History of the Liverpool Privateers and Letter of Marque: With an Account of the Liverpool Slave Trade Gomer Williams

ISBN: 9780714610504

Published: May 1st 1967

Hardcover

718 pages


Description

History of the Liverpool Privateers and Letter of Marque: With an Account of the Liverpool Slave Trade  by  Gomer Williams

History of the Liverpool Privateers and Letter of Marque: With an Account of the Liverpool Slave Trade by Gomer Williams
May 1st 1967 | Hardcover | PDF, EPUB, FB2, DjVu, AUDIO, mp3, RTF | 718 pages | ISBN: 9780714610504 | 8.19 Mb

This historic book may have numerous typos and missing text. Purchasers can download a free scanned copy of the original book (without typos) from the publisher. Not indexed. Not illustrated. 1897 Excerpt: ...A.d. 1219, and was the father of IverMoreThis historic book may have numerous typos and missing text. Purchasers can download a free scanned copy of the original book (without typos) from the publisher. Not indexed. Not illustrated. 1897 Excerpt: ...A.d. 1219, and was the father of Iver Crom, the conqueror of Cowal. The ancestors of the race were among the chieftains, who, in 1221, fought under Alexander II.

against Somerled the Younger, and were rewarded with Baronies in Argyll formed out of the lands which they had conquered. The Ordinance of King John Baliol, dated at Scone, 10th February, 1292, shews the decendants of Iver to have been settled there as an independent family, holding their lands of the Crown in the thirteenth century- thus assigning to them as high an antiquity in that district as can, on any certain historical ground, be claimed for the name of Campbell. The Maclvers always maintained in Argyll the character of a brave and energetic Clan, and constituted a formidable division of the forces of the House of Argyll.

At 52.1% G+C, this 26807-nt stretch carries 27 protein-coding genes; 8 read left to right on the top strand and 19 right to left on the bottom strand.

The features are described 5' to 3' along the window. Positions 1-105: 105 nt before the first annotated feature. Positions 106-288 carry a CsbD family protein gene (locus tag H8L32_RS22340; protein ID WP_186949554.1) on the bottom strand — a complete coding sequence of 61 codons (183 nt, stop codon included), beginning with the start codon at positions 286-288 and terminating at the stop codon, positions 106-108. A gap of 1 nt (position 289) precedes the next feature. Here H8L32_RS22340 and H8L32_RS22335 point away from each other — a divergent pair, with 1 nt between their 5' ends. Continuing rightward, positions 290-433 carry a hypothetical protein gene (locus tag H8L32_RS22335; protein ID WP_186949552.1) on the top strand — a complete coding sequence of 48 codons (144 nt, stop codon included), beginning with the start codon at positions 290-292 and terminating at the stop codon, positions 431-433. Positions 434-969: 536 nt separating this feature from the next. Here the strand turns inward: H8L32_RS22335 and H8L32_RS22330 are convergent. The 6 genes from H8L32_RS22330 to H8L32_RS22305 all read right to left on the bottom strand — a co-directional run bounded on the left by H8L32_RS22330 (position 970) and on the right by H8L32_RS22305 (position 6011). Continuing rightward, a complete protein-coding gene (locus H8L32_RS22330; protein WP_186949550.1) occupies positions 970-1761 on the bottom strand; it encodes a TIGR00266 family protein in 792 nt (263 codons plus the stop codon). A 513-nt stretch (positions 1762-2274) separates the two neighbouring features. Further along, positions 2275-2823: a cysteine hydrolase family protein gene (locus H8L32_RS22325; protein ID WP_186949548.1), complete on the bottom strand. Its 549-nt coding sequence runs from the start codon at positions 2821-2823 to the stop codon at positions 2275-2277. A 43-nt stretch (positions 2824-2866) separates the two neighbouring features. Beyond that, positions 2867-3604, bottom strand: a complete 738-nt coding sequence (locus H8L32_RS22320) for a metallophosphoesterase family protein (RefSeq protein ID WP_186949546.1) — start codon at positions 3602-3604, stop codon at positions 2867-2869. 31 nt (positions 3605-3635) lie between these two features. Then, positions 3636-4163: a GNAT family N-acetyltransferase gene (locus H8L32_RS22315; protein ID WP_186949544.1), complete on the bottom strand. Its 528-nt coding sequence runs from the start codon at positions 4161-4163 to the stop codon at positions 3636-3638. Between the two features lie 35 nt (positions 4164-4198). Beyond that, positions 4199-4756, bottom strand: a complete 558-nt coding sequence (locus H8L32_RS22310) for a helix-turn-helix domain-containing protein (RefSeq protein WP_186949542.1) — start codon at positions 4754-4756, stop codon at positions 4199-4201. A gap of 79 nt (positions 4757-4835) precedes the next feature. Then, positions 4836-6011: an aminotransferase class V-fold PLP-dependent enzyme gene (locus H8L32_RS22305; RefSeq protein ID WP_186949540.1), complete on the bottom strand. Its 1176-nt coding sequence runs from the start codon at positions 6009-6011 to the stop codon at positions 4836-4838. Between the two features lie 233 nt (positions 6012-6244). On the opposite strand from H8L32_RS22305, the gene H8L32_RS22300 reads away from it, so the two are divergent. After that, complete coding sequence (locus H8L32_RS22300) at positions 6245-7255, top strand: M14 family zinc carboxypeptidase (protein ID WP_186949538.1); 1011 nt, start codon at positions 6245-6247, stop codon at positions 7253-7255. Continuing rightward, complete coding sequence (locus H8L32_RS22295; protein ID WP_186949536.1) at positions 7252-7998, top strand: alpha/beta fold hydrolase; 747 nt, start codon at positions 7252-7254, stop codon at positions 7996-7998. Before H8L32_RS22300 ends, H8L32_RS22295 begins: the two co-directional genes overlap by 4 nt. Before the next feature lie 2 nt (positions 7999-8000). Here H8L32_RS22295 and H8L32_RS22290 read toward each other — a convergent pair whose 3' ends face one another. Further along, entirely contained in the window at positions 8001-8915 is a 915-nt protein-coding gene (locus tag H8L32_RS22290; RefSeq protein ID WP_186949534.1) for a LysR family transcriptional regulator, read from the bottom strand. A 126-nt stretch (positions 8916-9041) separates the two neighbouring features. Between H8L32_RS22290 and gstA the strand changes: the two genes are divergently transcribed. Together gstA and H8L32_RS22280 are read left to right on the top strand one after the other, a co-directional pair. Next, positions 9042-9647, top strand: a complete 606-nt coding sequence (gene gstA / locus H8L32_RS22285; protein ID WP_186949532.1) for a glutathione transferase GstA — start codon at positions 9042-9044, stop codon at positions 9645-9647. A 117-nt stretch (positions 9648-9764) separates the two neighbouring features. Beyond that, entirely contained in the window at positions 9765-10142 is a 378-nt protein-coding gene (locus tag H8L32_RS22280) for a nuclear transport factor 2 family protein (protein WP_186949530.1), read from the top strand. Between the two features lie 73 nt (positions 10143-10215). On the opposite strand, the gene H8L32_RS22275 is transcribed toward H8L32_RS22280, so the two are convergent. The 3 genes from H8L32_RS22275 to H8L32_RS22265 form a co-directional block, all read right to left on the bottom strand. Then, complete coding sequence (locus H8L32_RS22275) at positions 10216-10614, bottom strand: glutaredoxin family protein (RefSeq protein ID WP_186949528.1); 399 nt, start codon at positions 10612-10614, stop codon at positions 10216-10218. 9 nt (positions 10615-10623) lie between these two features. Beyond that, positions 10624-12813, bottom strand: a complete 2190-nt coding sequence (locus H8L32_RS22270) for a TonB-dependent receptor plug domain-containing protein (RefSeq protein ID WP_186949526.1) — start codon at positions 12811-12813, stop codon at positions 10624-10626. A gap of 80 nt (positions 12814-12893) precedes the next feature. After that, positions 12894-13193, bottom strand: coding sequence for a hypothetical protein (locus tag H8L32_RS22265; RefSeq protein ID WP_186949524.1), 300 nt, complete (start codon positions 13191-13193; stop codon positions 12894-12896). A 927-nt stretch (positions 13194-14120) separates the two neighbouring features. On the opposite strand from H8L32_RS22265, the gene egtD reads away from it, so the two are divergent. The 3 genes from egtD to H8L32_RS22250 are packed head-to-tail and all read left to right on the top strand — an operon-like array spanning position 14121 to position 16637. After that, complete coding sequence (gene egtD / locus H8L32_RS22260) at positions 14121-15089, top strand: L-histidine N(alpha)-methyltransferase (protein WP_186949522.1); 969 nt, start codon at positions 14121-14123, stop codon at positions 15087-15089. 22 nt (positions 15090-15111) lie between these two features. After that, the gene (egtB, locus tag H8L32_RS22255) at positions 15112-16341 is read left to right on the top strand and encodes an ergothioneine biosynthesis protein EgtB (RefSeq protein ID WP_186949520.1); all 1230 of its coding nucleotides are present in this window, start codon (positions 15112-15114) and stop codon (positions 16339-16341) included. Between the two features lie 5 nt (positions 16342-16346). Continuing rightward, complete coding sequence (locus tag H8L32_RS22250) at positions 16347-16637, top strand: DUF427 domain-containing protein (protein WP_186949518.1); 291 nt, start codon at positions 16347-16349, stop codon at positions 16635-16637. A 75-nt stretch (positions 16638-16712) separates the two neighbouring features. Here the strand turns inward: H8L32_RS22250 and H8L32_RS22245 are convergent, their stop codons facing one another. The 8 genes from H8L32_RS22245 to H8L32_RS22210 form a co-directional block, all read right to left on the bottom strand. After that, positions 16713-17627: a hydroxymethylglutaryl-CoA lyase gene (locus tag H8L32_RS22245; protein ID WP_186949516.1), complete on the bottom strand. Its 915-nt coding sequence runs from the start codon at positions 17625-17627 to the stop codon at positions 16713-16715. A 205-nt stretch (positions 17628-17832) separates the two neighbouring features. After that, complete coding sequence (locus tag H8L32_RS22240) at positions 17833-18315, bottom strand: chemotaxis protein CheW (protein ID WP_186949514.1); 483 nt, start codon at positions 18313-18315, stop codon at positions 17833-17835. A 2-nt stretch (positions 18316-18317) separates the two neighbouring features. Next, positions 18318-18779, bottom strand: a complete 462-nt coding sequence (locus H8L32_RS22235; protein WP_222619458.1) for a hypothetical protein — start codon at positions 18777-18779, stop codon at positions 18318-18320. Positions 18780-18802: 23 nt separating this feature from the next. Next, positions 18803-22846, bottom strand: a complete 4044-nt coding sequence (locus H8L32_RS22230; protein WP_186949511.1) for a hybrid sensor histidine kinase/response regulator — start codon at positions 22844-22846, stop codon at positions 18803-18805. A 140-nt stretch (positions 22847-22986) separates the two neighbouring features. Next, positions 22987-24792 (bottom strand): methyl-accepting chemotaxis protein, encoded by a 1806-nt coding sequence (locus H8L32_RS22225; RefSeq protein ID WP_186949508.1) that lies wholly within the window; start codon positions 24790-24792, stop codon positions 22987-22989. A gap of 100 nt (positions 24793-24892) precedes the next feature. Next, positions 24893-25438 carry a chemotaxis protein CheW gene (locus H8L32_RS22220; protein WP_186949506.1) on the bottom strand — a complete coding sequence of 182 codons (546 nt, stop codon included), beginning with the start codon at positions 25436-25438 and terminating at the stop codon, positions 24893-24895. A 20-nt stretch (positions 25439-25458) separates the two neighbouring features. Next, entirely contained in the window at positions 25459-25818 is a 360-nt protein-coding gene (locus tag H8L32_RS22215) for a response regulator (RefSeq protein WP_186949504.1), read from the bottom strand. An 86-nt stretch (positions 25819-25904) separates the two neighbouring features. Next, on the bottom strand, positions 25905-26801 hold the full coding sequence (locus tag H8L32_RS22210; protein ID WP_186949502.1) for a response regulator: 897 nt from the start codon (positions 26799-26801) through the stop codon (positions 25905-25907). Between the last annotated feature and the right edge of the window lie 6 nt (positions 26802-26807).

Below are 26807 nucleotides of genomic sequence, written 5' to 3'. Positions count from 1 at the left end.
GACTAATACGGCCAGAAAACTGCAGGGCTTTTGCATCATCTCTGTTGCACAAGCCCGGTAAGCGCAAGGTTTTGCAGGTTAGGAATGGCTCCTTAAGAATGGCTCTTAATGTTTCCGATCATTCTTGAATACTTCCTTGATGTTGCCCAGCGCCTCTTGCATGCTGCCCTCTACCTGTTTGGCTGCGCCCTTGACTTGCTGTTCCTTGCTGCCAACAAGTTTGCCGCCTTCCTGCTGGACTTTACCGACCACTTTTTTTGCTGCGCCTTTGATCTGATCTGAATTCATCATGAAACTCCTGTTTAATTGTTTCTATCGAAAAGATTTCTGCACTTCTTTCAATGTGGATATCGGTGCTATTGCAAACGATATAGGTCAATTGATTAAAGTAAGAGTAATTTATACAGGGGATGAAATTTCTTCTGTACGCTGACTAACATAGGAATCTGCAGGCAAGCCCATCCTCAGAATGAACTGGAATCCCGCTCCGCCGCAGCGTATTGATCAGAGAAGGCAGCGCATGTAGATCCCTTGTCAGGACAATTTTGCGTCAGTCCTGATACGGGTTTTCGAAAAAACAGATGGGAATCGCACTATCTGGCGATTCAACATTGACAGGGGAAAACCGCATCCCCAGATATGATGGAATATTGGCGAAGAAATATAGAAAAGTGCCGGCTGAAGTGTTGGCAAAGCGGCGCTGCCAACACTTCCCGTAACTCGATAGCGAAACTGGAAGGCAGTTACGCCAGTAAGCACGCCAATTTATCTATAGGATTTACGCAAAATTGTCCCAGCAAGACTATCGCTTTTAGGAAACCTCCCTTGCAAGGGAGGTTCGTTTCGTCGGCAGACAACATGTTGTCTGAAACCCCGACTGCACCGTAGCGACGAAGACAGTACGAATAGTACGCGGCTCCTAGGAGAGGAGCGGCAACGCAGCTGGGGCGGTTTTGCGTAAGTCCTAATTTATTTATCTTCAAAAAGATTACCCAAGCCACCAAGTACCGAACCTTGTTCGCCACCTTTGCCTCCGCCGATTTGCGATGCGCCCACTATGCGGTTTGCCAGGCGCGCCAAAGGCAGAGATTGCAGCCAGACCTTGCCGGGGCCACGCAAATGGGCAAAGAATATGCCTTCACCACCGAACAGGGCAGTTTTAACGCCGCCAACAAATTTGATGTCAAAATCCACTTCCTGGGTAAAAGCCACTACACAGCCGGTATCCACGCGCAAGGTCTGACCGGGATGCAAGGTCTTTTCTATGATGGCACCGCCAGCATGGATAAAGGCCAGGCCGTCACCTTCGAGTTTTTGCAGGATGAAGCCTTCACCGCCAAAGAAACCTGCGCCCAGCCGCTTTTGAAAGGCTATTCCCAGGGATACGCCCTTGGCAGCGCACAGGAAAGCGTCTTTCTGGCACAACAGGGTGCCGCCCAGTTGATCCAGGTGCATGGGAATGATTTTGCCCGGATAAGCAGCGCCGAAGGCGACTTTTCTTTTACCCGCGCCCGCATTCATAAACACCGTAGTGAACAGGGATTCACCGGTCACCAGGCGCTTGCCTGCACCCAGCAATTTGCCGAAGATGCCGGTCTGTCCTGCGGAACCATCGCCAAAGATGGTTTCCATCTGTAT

The Chieftains of the Clan were hereditary keepers and captains of the Castle of Inverary. The Clan Iver formed part of the vanguard of the Scottish host on the fatal field of Flodden, when Archibald, Earl of Argyll, with his cousin, Sir Duncan Campbell, and all the flower of Argyll, fell valiantly fighting in front of their King. The main body of the Clan Iver exchanged their ancient patronymic for that of Campbell, and the greater number of the Ross-shire Maclvers migrated to Lewis in the seventeenth century- from these are descended the Maclvers of Uig, and of the Maclvers traceable to Uig, the most important are the Maclvers of Liverpool.

A member of the Clan settled in Uig had two sons, Iver and John- from Iver the late Rev. Wm. Maclver, of Lymm, Cheshire, was descended. John, the son of Iver, had three sons, named Iver, Peter, and William. Iver and Peter settled in Liverpool, and became prosperous merchants and shipowners, having at one time almost a monopoly of the ...



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